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Sinkholes

The three general types of sinkholes -- subsidence, solution, and collapse -- generally correspond to the thickness of the sediments overlying the limestone of the Floridan aquifer system.  The sediments and water contained in the unsaturated zone, surficial aquifer system, and the confining layer above the Floridan are all collectively referred to as overburden.  Collapse sinkholes are most common in areas where the overburden is thick, but the confining layer is breached or absent. Subsidence sinkholes form where the overburden is thin and only a veneer of sediments is present overlying the limestone.  Solution sinkholes form where the overburden is absent and the limestone is exposed at land surface.

Collapse Sinkholes

 

Collapse sinkholes are the most dramatic of the three sinkhole types; they form with little warning and leave behind a deep, steeply sided hole.  Collapse occurs because of the weakening of the rock of the aquifer by erosion and is often triggered by changes in water levels in the surficial and Floridan aquifers.  The progression of a collapse sinkhole is shown below.

(1) No evidence of land subsidence, small- to medium-sized cavities in the rock matrix.  Water from surface percolates through to rock, and the erosion process begins.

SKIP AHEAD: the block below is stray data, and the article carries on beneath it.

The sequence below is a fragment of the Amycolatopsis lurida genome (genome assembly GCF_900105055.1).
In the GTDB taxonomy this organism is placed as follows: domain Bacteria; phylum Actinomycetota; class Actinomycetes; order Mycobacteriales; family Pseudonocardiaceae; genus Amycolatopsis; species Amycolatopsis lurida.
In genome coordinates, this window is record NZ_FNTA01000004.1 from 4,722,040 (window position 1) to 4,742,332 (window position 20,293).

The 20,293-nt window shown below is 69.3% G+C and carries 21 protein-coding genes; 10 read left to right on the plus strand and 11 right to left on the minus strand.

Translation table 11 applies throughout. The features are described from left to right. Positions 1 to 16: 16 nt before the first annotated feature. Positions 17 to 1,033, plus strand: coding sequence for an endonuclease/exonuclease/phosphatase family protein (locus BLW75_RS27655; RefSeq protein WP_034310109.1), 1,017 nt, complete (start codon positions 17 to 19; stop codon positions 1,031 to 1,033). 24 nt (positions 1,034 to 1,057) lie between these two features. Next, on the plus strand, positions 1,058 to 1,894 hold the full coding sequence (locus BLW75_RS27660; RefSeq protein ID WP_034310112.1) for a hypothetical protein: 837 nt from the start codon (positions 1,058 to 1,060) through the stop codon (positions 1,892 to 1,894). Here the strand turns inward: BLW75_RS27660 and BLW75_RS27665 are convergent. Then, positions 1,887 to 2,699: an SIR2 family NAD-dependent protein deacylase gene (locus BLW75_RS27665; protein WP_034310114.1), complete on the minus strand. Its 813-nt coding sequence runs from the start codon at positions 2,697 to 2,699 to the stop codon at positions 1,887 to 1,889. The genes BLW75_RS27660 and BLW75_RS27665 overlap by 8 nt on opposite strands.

Formation of a collapse sinkhole (1).

(2) Cavities in limestone continue to grow larger.  Note missing confining layer that allows more water to flow through to the rock matrix.  Roof of the cavern is thinner, weaker.

Formation of a collapse sinkhole (2).

(3) As groundwater levels drop during the dry season, the weight of the overburden exceeds the strength of the cavern roof, and the overburden collapses into the cavern, forming a sinkhole.

Formation of a collapse sinkhole (3).

Subsidence Sinkholes

The progression of a subsidence sinkhole is shown below. Rainwater percolates through overlying sediments and reaches the limestone, dissolving the rock and gradually wakening its structural integrity. Gradually subsiding sinkholes commonly form where slow dissolution takes place, mostly along joints in the limestone. These sinkholes tend to form naturally and are not greatly affected by human activities.

(1) Initially the limestone contains fractures, but no subsidence has occurred. Potentiometric surface may coincide with the water table.
 

 

Formation of a subsidence sinkhole (1).

(2) Small cavities and cracks grow larger as time progresses, and water moving through the rock erodes the rock matrix. Sediments carried by the water fill the voids in the rock.
 

Formation of a subsidence sinkhole (2).

(3) Sediments from the upper layers continue to fill in the openings in the limestone, causing a depression at the land surface. If water collects in the depression, a new lake is formed.
 

 

Formation of a subsidence sinkhole (3).

Source: Hydrology of Central Florida Lakes--A Primer.

 
Sinkhole Map
 

Source:  Water Resources Atlas of Florida.

 
 

 

 
 

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Last Revised on: 11/20/2007